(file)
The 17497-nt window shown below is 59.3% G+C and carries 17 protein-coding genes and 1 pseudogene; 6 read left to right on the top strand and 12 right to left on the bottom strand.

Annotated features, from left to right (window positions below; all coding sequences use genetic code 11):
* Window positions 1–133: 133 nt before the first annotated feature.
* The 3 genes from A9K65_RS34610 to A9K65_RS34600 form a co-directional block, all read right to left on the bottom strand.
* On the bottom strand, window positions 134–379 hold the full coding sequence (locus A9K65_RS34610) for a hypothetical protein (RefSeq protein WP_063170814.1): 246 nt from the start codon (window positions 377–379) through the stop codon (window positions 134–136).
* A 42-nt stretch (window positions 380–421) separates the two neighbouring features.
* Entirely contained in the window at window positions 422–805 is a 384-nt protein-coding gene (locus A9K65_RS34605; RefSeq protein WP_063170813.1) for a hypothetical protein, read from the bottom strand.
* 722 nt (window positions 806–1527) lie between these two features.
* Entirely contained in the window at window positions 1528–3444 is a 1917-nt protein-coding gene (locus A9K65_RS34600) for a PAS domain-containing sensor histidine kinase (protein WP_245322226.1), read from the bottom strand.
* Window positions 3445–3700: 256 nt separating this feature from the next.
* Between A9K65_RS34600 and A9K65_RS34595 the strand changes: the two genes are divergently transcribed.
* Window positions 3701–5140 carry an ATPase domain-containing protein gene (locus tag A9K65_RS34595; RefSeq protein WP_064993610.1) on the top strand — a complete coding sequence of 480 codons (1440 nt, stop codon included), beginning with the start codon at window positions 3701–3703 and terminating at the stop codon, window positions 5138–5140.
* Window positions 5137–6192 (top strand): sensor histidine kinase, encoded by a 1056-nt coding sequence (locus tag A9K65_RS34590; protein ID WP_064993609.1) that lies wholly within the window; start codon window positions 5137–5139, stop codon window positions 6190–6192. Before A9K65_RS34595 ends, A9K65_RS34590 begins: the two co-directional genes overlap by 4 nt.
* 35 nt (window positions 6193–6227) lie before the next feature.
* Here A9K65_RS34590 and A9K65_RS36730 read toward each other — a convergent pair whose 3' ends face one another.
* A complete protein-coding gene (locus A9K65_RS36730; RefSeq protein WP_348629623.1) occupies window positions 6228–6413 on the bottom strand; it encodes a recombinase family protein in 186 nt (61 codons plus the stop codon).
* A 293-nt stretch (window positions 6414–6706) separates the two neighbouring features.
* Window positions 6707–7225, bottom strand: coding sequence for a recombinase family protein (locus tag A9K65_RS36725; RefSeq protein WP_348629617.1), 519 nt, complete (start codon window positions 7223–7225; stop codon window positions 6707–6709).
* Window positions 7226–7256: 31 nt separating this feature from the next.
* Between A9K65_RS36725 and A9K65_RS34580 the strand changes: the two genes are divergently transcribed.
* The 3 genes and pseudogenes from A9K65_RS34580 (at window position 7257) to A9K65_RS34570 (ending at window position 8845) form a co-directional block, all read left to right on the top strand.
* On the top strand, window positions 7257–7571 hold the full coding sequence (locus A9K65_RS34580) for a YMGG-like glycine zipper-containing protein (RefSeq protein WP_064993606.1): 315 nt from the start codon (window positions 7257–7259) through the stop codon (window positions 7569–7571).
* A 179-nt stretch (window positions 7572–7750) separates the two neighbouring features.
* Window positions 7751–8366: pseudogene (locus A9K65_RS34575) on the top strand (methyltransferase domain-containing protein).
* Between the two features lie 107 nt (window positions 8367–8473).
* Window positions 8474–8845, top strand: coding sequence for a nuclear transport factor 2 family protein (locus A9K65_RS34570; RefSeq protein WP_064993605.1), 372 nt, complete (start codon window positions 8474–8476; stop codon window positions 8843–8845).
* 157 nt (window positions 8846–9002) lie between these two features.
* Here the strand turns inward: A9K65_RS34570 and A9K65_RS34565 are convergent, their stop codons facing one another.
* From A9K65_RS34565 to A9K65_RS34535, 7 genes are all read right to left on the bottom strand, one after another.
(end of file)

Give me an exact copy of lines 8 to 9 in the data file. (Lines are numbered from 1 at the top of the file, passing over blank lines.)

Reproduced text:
* 722 nt (window positions 806–1527) lie between these two features.
* Entirely contained in the window at window positions 1528–3444 is a 1917-nt protein-coding gene (locus A9K65_RS34600) for a PAS domain-containing sensor histidine kinase (protein WP_245322226.1), read from the bottom strand.